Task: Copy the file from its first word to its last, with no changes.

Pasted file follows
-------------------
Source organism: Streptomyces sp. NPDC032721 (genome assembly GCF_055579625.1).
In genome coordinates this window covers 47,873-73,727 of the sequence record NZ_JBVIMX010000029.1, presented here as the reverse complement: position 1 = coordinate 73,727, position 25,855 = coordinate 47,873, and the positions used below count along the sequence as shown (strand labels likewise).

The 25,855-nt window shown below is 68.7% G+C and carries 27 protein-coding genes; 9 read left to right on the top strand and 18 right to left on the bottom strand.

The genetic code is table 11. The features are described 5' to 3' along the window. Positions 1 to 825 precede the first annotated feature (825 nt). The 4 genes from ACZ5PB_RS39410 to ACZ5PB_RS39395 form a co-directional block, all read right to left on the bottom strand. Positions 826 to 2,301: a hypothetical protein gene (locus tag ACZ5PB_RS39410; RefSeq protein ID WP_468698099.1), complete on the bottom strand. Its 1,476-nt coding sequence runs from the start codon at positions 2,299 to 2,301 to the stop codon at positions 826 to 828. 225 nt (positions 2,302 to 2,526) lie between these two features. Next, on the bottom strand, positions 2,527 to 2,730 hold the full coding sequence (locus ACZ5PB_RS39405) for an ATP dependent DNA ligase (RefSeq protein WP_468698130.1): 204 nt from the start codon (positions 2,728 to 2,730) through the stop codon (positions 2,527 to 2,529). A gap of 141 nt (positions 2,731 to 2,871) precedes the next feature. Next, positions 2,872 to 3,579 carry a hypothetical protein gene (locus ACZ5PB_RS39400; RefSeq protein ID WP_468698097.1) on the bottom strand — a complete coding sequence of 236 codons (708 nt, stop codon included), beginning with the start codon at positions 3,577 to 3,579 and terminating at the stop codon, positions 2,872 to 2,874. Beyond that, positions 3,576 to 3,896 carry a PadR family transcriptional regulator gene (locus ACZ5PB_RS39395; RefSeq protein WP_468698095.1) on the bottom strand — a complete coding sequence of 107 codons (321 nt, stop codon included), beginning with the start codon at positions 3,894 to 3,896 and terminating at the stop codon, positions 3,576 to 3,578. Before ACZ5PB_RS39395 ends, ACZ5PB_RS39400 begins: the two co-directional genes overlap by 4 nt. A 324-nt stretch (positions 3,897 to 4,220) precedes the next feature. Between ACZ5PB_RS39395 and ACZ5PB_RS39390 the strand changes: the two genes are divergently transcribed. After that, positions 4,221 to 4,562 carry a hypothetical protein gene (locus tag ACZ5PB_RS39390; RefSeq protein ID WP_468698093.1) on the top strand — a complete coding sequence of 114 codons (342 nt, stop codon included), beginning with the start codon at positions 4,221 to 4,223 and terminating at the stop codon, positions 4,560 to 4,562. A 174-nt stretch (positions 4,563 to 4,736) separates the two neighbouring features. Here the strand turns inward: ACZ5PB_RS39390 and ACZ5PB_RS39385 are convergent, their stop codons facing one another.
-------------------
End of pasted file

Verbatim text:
Source organism: Streptomyces sp. NPDC032721 (genome assembly GCF_055579625.1).
In genome coordinates this window covers 47,873-73,727 of the sequence record NZ_JBVIMX010000029.1, presented here as the reverse complement: position 1 = coordinate 73,727, position 25,855 = coordinate 47,873, and the positions used below count along the sequence as shown (strand labels likewise).

The 25,855-nt window shown below is 68.7% G+C and carries 27 protein-coding genes; 9 read left to right on the top strand and 18 right to left on the bottom strand.

The genetic code is table 11. The features are described 5' to 3' along the window. Positions 1 to 825 precede the first annotated feature (825 nt). The 4 genes from ACZ5PB_RS39410 to ACZ5PB_RS39395 form a co-directional block, all read right to left on the bottom strand. Positions 826 to 2,301: a hypothetical protein gene (locus tag ACZ5PB_RS39410; RefSeq protein ID WP_468698099.1), complete on the bottom strand. Its 1,476-nt coding sequence runs from the start codon at positions 2,299 to 2,301 to the stop codon at positions 826 to 828. 225 nt (positions 2,302 to 2,526) lie between these two features. Next, on the bottom strand, positions 2,527 to 2,730 hold the full coding sequence (locus ACZ5PB_RS39405) for an ATP dependent DNA ligase (RefSeq protein WP_468698130.1): 204 nt from the start codon (positions 2,728 to 2,730) through the stop codon (positions 2,527 to 2,529). A gap of 141 nt (positions 2,731 to 2,871) precedes the next feature. Next, positions 2,872 to 3,579 carry a hypothetical protein gene (locus ACZ5PB_RS39400; RefSeq protein ID WP_468698097.1) on the bottom strand — a complete coding sequence of 236 codons (708 nt, stop codon included), beginning with the start codon at positions 3,577 to 3,579 and terminating at the stop codon, positions 2,872 to 2,874. Beyond that, positions 3,576 to 3,896 carry a PadR family transcriptional regulator gene (locus ACZ5PB_RS39395; RefSeq protein WP_468698095.1) on the bottom strand — a complete coding sequence of 107 codons (321 nt, stop codon included), beginning with the start codon at positions 3,894 to 3,896 and terminating at the stop codon, positions 3,576 to 3,578. Before ACZ5PB_RS39395 ends, ACZ5PB_RS39400 begins: the two co-directional genes overlap by 4 nt. A 324-nt stretch (positions 3,897 to 4,220) precedes the next feature. Between ACZ5PB_RS39395 and ACZ5PB_RS39390 the strand changes: the two genes are divergently transcribed. After that, positions 4,221 to 4,562 carry a hypothetical protein gene (locus tag ACZ5PB_RS39390; RefSeq protein ID WP_468698093.1) on the top strand — a complete coding sequence of 114 codons (342 nt, stop codon included), beginning with the start codon at positions 4,221 to 4,223 and terminating at the stop codon, positions 4,560 to 4,562. A 174-nt stretch (positions 4,563 to 4,736) separates the two neighbouring features. Here the strand turns inward: ACZ5PB_RS39390 and ACZ5PB_RS39385 are convergent, their stop codons facing one another.